Sort by

How Private Contracting by Government Fans Inequality

David Callahan

NSA leaker Edward Snowden may have earned $200,000 a year working for Booz Allen, as he claimed. Or maybe he earned $122,000 a year, as the consulting company claims. Either way, we’re talking about a lot of money for a 29-year old systems administrator with a community college degree living in Hawaii.

And herein lies an important dimension of this story: Some private contractors are routinely paying hefty salaries to employees doing government work that can and should be done more cheaply – even as many of other federal contractors barely pay a living wage. These inequities matter given that Washington spends over a half trillion dollars a year on contractors.

Let’s take up the second half of the story first. As Demos reported in our recent report, "Underwriting Bad Jobs":

Hundreds of billions of dollars in federal contracts, grants, loans, concession agreements and property leases go to private companies that pay low wages, provide few benefits, and offer employees little opportunity to work their way into the middle class. . . . We find that nearly two million private sector employees working on behalf of America earn wages too low to support a family, making $12 or less per hour.

That’s appalling. But the other half of the story is pretty disturbing, too: the high compensation that also is very common in the contracting system. Employees of these contractors – again, funded by tax dollars – can be paid up to $763,029 a year. That’s nearly twice as much as the highest paid employee in the federal government, the president, and about ten times the salary of an average federal employee.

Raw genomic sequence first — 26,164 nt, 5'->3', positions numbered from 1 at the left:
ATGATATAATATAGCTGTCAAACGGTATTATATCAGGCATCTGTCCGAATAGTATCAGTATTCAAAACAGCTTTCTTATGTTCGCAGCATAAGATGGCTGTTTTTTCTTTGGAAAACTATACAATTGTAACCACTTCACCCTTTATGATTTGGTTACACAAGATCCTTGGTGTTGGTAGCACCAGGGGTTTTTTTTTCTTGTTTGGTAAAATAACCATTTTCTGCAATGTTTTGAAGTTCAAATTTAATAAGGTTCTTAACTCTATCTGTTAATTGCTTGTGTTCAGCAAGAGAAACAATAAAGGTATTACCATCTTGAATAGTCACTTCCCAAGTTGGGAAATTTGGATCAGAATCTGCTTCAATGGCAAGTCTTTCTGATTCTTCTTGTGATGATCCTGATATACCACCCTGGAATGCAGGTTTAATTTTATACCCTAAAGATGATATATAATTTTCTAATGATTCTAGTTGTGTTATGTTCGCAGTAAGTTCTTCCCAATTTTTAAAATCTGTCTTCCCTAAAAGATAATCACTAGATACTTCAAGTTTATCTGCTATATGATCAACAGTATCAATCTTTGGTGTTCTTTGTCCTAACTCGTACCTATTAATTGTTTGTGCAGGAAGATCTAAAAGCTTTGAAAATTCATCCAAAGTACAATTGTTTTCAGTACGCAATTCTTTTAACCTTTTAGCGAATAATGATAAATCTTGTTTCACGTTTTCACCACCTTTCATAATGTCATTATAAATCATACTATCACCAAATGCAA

Granted, the high pay of private consultants is a tricky issue. Thanks to decades of anti-government fervor, the feds simply can’t pay competitive salaries for certain kinds of highly skilled professionals and contracting is one way around this problem. If consulting companies couldn’t pay high salaries, the government would have a hard time getting certain things done.

But high six figures?

The current system is problematic and inequitable. Even as the federal workforce has shrunk in real terms in recent decades and even as contractors are nickel and diming low-wage workers, we’ve seen the rise of a wealthy consulting class – with middlemen like Booz Allen raking in huge profits, often facilitated by their inside connections. If Snowden was making $122,000, you can bet that Booz Allen was billing a lot more than that. 

Reforms are overdue. Simply put, we need to rein in pay at the top of this system and be more generous to those at the bottom.